Graham argued that "a fixed dollar income will suffer that cost of living advances, and the same applies to a fixed amount of dollar principal". Conversely, Graham believed that "holders of stocks have the possibility that a loss of the dollar's purchasing power may be offset by advances in their dividends and the prices of their shares".
When a stock yields next to nothing, its entire value is comprised of all future earnings, discounted to the present date. If the perceived prospects for those earnings decline slightly, the stock can plummet quickly. Much of the value of a REIT stock, however, is in the REIT's current dividend yield, so a modest decline in future growth expectations will have a more muted effect on its trading price.
As Graham wrote, "there is a close logical connection between the concept of a safety margin and the principle of diversification. One is correlative with the other." Further, Graham wrote, "diversification is an established tenet of conservative investment. This point may be made more colorful by a reference to the arithmetic roulette wheel…therefore, the more numbers he wagers on, the better his chance of gain."
I consider Graham's correlation with safe-margin investing and diversification to be one of the most important rules that apply to any investment sector - especially REITs. For a lack of diversification produces real risk for property ownership strategy and appropriate diversification should be the mantra of every investor. As Graham explained,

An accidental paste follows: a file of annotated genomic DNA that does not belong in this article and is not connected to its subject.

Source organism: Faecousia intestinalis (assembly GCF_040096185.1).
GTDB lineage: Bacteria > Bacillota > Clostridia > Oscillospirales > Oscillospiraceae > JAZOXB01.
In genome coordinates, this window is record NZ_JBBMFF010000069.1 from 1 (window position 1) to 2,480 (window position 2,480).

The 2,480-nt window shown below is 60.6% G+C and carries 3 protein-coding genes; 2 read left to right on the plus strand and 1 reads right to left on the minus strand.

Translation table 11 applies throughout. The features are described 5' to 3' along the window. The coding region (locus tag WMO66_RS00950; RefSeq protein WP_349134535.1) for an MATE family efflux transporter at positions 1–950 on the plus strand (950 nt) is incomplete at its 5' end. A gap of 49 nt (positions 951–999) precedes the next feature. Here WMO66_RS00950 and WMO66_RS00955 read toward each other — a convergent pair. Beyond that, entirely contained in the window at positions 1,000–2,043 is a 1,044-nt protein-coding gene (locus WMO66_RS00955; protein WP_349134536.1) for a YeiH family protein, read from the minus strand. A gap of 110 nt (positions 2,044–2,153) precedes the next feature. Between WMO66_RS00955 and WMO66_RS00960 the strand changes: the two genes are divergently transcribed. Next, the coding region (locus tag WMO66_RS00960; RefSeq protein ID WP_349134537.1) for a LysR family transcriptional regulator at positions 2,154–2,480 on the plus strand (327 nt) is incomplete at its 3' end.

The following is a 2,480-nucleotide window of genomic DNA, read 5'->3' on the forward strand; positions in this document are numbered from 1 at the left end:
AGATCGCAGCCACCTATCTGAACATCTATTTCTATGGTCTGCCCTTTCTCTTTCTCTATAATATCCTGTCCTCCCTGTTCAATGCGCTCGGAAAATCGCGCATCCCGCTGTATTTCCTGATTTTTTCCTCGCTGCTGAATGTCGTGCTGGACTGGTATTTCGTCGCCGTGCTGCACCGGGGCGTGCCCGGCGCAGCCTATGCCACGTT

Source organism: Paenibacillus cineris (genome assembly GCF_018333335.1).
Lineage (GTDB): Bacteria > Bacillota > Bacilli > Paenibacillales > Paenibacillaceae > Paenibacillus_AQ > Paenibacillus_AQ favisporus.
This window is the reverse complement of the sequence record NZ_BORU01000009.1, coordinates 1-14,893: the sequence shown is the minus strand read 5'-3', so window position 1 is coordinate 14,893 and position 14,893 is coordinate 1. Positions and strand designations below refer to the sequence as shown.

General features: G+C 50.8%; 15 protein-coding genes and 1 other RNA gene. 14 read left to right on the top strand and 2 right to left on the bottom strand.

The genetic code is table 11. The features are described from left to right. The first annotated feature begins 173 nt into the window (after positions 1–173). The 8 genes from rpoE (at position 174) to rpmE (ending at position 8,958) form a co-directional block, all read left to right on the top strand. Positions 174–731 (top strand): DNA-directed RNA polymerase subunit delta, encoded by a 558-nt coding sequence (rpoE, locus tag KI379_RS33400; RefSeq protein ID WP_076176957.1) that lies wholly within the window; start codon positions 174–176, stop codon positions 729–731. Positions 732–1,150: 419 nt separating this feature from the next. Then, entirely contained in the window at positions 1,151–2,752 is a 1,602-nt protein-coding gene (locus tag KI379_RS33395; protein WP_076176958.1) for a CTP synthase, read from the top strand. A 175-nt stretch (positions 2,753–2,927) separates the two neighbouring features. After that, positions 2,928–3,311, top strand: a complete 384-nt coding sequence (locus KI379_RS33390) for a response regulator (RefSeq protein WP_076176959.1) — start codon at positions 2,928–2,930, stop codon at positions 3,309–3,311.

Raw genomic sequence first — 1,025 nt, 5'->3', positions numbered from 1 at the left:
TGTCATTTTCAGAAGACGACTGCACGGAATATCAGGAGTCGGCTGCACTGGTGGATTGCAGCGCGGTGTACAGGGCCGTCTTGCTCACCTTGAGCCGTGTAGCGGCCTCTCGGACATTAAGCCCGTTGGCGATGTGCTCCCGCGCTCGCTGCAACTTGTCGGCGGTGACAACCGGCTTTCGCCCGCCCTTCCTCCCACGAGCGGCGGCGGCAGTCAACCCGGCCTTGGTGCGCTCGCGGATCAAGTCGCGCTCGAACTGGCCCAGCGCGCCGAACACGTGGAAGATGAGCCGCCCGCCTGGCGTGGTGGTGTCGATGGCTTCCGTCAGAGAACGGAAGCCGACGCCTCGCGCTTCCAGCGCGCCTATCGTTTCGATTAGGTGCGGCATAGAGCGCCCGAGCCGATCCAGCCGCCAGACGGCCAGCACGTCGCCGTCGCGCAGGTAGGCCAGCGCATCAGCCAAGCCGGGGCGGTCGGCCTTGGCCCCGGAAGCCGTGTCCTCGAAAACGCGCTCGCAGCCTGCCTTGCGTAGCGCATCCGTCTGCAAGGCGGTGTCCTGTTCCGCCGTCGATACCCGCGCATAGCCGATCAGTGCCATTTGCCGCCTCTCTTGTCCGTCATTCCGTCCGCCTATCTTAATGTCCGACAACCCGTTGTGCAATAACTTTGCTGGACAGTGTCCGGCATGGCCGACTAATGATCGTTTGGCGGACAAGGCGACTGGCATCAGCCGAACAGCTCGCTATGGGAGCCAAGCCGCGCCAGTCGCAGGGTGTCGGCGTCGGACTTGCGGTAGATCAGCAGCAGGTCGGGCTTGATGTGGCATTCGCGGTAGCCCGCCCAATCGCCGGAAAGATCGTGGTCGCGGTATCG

For most investors, diversification is the simplest and cheapest way to widen your margin-of safety.
What REITs Would Ben Graham Buy Today?
Washington Real Estate Investment Trust (NYSE:WRE) was founded in 1960 and the diversified Rockville, MD-based company is the oldest publicly traded REIT in the country. During the company's conference call (on July 27th) executives announced that the company would cut its dividend - the first cut in more than 50 years.
By reducing the dividend (down 30 cents per share from the previous 43.375 cents), Washington REIT ended a record of 50 years of consecutive annual dividend increases. Management cited that the revised dividend and new FFO coverage ratio was now in a more comfortable range and the cash freed up by the dividend cut - estimated at about $35 million per year - would allow the REIT to be more aggressive.
Washington REIT was once one of just eleven REITs that had maintained a track record of consistent and increasing dividends; however, that record came to an end (for WRE) when the legendary REIT slashed its once uninterrupted performance.
This year, Federal Realty (NYSE:FRT) celebrates 50 years of being a proven leader in the ownership, operation, and redevelopment of high quality retail real estate and since its founding in 1962, the Rockville, MD-based REIT has increased its dividend rate for 45 consecutive years - the longest record in the REIT industry. Federal has maintained one of the most consistent revenue platforms in the REIT sector and the stalwart REIT is differentiated by its conservative FFO payout ratio history.
Founded in 1981, Tanger Factory Outlet Centers, Inc. (NYSE:SKT). is headquartered in Greensboro, North Carolina and the retail sector REIT has increased its dividend each year since the initial public offering in 1993. Like Federal Realty, Tanger also maintains a conservative FFO payout ratio and that has allowed the top performer to distance its dividend track record from the other equity REITs.
Urstadt Biddle Properties (NYSE:UBA), founded in 1969, is a shopping center REIT based in Greenwich and the company owns open air shopping centers and retail properties in the New York Metro area with a focus on communities within commuting distance to New York City. The company has an impressive track record of paying consistent and increased dividends for 18 years.